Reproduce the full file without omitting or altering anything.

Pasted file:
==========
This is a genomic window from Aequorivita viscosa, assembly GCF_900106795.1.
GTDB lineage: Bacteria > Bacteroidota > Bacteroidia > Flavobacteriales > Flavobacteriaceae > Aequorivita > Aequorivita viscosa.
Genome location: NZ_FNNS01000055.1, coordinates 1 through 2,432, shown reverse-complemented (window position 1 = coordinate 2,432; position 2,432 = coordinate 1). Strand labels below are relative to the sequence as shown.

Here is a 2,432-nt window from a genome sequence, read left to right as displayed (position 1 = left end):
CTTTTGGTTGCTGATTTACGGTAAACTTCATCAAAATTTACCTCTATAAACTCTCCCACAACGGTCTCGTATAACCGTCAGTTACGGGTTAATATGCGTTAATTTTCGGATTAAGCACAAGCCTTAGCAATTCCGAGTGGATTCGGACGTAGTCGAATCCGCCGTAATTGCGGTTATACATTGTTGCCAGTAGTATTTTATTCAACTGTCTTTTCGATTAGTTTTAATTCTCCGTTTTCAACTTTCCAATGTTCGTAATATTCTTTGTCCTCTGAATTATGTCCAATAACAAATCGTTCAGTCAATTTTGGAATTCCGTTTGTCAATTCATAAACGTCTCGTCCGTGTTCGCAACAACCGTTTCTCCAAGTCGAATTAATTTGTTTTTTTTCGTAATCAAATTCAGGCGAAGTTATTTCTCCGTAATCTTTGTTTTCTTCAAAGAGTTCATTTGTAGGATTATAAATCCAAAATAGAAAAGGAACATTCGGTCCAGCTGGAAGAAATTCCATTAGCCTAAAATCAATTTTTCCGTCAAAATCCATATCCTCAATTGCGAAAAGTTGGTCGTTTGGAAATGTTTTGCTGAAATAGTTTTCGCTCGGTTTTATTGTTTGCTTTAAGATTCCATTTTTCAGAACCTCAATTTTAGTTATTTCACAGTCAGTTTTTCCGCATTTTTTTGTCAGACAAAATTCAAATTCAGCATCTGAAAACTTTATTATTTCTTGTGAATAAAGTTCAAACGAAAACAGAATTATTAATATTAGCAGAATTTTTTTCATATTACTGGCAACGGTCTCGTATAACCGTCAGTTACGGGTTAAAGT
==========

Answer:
This is a genomic window from Aequorivita viscosa, assembly GCF_900106795.1.
GTDB lineage: Bacteria > Bacteroidota > Bacteroidia > Flavobacteriales > Flavobacteriaceae > Aequorivita > Aequorivita viscosa.
Genome location: NZ_FNNS01000055.1, coordinates 1 through 2,432, shown reverse-complemented (window position 1 = coordinate 2,432; position 2,432 = coordinate 1). Strand labels below are relative to the sequence as shown.

Here is a 2,432-nt window from a genome sequence, read left to right as displayed (position 1 = left end):
CTTTTGGTTGCTGATTTACGGTAAACTTCATCAAAATTTACCTCTATAAACTCTCCCACAACGGTCTCGTATAACCGTCAGTTACGGGTTAATATGCGTTAATTTTCGGATTAAGCACAAGCCTTAGCAATTCCGAGTGGATTCGGACGTAGTCGAATCCGCCGTAATTGCGGTTATACATTGTTGCCAGTAGTATTTTATTCAACTGTCTTTTCGATTAGTTTTAATTCTCCGTTTTCAACTTTCCAATGTTCGTAATATTCTTTGTCCTCTGAATTATGTCCAATAACAAATCGTTCAGTCAATTTTGGAATTCCGTTTGTCAATTCATAAACGTCTCGTCCGTGTTCGCAACAACCGTTTCTCCAAGTCGAATTAATTTGTTTTTTTTCGTAATCAAATTCAGGCGAAGTTATTTCTCCGTAATCTTTGTTTTCTTCAAAGAGTTCATTTGTAGGATTATAAATCCAAAATAGAAAAGGAACATTCGGTCCAGCTGGAAGAAATTCCATTAGCCTAAAATCAATTTTTCCGTCAAAATCCATATCCTCAATTGCGAAAAGTTGGTCGTTTGGAAATGTTTTGCTGAAATAGTTTTCGCTCGGTTTTATTGTTTGCTTTAAGATTCCATTTTTCAGAACCTCAATTTTAGTTATTTCACAGTCAGTTTTTCCGCATTTTTTTGTCAGACAAAATTCAAATTCAGCATCTGAAAACTTTATTATTTCTTGTGAATAAAGTTCAAACGAAAACAGAATTATTAATATTAGCAGAATTTTTTTCATATTACTGGCAACGGTCTCGTATAACCGTCAGTTACGGGTTAAAGT